Required dataset format:
Two columns. The second column must be numeric.

Check out the video below to see an example of how to create a Funnel chart:


Heat Map

Heat map

Heat Maps display quantitative data as variations in color. Representing values as colors provide slightly less precision, but can allow you to display more data in a smaller area.

To sort the axis values, navigate to the Axis tab of the Chart Settings.

Required dataset format:
Three columns total. Last column must be numeric.

Check out the video below to see an example of how to create a Heat Map:


Line

Line chart

The Line Chart is particularly powerful for conveying changes over time. Generally, line graphs should be used to connect data along an interval scale (a continuous range of quantitative values that are divided into equal intervals, e.g., time.).

Required dataset format:
Two or more columns. The second through last column must be numeric. If your chart has two dimensions and one measure, add a Pivot Data step in the Data Pipeline.

Read our guide to line charts for more information on usage and best practices for line charts.

Check out the video below to see an example of how to create a Line chart:


Map

Map chart

Map Charts are great for visualizing location data. When you choose the Map Chart, Chartio automatically guesses which map you want. You can manually adjust this setting if needed.

Location input types accepted:

Maps available:

  • World map by country
  • US map by state
  • Europe by country
  • Africa by country
  • Australia by state & New Zealand (state abbreviations only)

Required dataset format:
Two columns. The first column should be a location in a recognized format, and the second column must be numeric.

Check out the video below to see an example of how to create a Map chart:


Pie

Pie chart

Pie Charts can be effective in showing the contributions of data segments as a percentage of a whole.

To display your Pie Chart as a Donut Chart, check the Donut chart checkbox in the Chart Settings. Show the total in the center of a Donut chart by checking the Show total in the center checkbox. Format the tooltip values and center total using the Label format setting.

Required dataset format:
Two columns. The second column must be numeric.

Read our guide to pie charts for more information on usage and best practices for pie charts.

Check out the video below to see an example of how to create a Pie chart:


Scatter Plot

Scatterplot chart

Scatter Plots are typically employed to find the relationship between two variables, often quantities.

Check the Linear regression checkbox in the Chart Settings to add a line of best fit to your Scatter Plot.

Required dataset format:
At least two columns. The second through the last column must be numeric.

For more information on the uses and best practices see our tutorial on Scatter Plots.

Check out the video below to see an example of how to create a Scatter Plot:


Single Value Indicator

Single value indicator chart

The Single Value Indicator Chart is similar to the Single Value Chart, except that it allows you to compare your Single Value against another value. It adds an up or down arrow next to the single value and shows the percent change, based on the comparison value.

To change arrow colors, go to Chart Settings > color > use custom colors.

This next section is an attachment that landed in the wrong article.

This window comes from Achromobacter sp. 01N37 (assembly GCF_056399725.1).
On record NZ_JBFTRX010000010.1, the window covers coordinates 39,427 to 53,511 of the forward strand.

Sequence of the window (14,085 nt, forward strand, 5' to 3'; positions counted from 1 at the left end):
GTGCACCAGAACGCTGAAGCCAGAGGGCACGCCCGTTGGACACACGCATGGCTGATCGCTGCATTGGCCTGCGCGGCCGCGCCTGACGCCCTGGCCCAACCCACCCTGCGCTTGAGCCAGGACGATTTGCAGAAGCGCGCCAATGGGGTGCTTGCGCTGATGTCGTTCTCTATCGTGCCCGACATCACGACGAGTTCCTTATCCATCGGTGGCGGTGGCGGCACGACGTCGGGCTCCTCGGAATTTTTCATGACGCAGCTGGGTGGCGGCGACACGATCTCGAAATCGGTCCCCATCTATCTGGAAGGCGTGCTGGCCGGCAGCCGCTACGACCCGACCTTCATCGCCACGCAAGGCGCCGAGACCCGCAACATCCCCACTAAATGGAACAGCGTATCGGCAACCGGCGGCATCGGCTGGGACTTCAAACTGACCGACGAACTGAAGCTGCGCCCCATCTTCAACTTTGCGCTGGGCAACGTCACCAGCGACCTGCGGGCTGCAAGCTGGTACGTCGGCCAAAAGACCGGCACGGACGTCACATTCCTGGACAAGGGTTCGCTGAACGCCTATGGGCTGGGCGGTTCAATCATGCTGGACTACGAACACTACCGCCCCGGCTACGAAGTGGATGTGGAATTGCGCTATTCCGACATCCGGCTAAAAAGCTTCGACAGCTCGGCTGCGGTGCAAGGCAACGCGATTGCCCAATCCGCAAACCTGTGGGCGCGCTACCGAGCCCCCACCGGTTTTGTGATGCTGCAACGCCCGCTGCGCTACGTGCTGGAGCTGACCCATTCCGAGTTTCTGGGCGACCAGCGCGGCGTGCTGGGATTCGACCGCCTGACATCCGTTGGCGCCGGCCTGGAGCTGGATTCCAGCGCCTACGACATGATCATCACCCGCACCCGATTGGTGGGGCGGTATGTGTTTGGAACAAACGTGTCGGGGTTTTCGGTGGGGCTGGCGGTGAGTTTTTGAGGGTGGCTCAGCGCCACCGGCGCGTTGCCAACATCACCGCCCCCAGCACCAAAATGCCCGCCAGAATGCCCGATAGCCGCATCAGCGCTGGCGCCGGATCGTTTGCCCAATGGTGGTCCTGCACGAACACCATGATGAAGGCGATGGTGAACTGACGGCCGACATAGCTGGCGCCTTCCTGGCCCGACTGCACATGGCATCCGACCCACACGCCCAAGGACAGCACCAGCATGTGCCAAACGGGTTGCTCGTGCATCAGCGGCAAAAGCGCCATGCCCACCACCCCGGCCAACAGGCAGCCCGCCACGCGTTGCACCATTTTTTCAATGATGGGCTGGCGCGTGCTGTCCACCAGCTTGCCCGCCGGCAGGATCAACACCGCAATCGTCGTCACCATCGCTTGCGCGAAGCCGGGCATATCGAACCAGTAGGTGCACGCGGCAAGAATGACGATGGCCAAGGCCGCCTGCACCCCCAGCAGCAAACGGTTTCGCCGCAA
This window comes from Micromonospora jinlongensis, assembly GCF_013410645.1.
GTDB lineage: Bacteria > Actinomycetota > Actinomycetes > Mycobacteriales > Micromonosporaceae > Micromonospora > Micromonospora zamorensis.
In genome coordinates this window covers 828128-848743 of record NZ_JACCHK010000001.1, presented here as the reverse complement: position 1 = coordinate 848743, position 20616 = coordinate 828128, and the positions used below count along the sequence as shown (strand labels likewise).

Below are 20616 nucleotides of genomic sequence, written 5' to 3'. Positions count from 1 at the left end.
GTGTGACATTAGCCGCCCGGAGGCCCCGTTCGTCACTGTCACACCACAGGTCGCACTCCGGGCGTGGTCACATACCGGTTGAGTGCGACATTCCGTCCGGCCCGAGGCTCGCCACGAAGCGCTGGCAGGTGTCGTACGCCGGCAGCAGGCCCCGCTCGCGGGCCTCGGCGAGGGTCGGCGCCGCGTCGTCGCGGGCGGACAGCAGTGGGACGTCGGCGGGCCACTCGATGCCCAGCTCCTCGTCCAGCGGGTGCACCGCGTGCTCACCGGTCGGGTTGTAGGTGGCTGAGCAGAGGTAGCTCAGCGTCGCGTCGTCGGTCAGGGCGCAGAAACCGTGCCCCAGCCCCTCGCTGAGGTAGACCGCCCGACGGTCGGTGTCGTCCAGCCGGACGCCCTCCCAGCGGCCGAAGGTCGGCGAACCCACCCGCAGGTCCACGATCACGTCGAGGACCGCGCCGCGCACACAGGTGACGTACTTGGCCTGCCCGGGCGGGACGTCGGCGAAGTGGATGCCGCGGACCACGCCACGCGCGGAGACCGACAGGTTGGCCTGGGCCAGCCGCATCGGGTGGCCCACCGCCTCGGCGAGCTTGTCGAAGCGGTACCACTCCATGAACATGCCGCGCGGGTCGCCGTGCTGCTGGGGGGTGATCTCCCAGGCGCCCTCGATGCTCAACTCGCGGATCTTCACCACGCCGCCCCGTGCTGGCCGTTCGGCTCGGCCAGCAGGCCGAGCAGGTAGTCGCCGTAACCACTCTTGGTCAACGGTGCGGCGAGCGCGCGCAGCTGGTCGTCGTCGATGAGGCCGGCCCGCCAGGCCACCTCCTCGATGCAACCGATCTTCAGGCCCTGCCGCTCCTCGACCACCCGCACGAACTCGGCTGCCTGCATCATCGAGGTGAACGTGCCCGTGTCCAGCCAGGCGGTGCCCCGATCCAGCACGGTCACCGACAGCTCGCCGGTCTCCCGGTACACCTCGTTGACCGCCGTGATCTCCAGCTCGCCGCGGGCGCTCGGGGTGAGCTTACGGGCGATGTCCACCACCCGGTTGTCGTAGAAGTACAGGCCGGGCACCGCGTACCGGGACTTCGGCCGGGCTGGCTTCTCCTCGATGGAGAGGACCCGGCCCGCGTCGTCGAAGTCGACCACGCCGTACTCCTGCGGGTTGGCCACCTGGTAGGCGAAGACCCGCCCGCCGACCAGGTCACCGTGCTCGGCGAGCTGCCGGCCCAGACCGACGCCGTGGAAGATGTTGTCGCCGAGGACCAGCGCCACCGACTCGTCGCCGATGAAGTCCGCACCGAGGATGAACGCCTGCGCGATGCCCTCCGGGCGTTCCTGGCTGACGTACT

Required dataset format:
Two columns, one row. The first column is displayed on your chart, and the second column is the value being compared against. Note: if you need to put your values in separate datasets, use Cross Join as the merge type.

Check out the video below to see an example of how to create a Single Value Indicator:


Single Value

Single value chart

The Single Value Chart displays one value of any data type.

Required dataset format:
One column with one row.

Trend lines

If your dashboard has Snapshots enabled, you can view a line chart of historical data for your Single Value charts containing numeric values. From the chart’s menu, click View Snapshot Data.

Conditional formatting in Single Value Charts

Change the text color of your Single Value chart when certain conditions are met. In your Single Value chart’s settings, switch to the Conditions tab and click +Add New Conditional Rule.
This feature is compatible with any data type: numeric, date, or text.

Check out the video below to see an example of how to create a Single Value chart:


Sparkline

Sparkline Chart

Sparklines are useful to show trends in a series of values. They can easily highlight increases, decreases, or cycles and can be used to compare multiple items.

To display your Sparkline Chart with area, check the Show area of sparklines checkbox in the Chart Settings Series tab. Show the dots in the line by checking the Show the dots checkbox. Additional settings can be found in the Chart settings menu.

Required dataset format:
Two columns. Additionally, the second through the last column must be numeric. If your chart has two dimensions and one measure, add a Pivot Data step in the Data Pipeline.

Check out the video below to see an example of how to create a Sparkline chart:


Table

Table chart

Tables show the data returned from your data source in a mostly raw format. They can accept an unlimited number of measures and dimensions.

Table chart features

  • Urls are automatically formatted as hyperlinks
  • Format column values (text color, style, date or numeric format)
  • To hide a table chart’s column(s) on the dashboard but use the hidden column(s) in drilldowns and chart exports, hide the column in the Chart Settings
  • Show a totals row and set custom aggregations for each column

Required dataset format:
No formatting restrictions.

Check out the video below to see an example of how to create a Table chart: